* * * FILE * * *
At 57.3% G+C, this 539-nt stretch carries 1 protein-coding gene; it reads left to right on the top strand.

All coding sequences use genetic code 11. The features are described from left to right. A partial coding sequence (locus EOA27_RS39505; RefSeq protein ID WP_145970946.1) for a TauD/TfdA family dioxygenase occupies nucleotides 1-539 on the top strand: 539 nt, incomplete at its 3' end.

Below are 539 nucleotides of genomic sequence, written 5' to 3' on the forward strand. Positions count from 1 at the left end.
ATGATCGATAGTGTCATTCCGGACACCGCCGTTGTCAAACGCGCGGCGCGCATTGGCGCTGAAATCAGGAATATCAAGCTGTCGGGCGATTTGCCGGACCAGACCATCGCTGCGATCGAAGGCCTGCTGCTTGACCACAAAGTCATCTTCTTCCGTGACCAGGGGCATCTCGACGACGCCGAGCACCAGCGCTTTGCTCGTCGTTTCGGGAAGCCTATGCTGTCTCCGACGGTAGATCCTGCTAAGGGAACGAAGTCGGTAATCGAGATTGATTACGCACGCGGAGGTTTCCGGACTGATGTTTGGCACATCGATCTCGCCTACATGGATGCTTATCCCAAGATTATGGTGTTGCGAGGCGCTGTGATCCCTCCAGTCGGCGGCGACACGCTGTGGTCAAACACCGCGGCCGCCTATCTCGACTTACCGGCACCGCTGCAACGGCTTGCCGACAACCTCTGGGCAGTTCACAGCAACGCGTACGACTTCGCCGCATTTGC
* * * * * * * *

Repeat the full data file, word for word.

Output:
At 57.3% G+C, this 539-nt stretch carries 1 protein-coding gene; it reads left to right on the top strand.

All coding sequences use genetic code 11. The features are described from left to right. A partial coding sequence (locus EOA27_RS39505; RefSeq protein ID WP_145970946.1) for a TauD/TfdA family dioxygenase occupies nucleotides 1-539 on the top strand: 539 nt, incomplete at its 3' end.

Below are 539 nucleotides of genomic sequence, written 5' to 3' on the forward strand. Positions count from 1 at the left end.
ATGATCGATAGTGTCATTCCGGACACCGCCGTTGTCAAACGCGCGGCGCGCATTGGCGCTGAAATCAGGAATATCAAGCTGTCGGGCGATTTGCCGGACCAGACCATCGCTGCGATCGAAGGCCTGCTGCTTGACCACAAAGTCATCTTCTTCCGTGACCAGGGGCATCTCGACGACGCCGAGCACCAGCGCTTTGCTCGTCGTTTCGGGAAGCCTATGCTGTCTCCGACGGTAGATCCTGCTAAGGGAACGAAGTCGGTAATCGAGATTGATTACGCACGCGGAGGTTTCCGGACTGATGTTTGGCACATCGATCTCGCCTACATGGATGCTTATCCCAAGATTATGGTGTTGCGAGGCGCTGTGATCCCTCCAGTCGGCGGCGACACGCTGTGGTCAAACACCGCGGCCGCCTATCTCGACTTACCGGCACCGCTGCAACGGCTTGCCGACAACCTCTGGGCAGTTCACAGCAACGCGTACGACTTCGCCGCATTTGC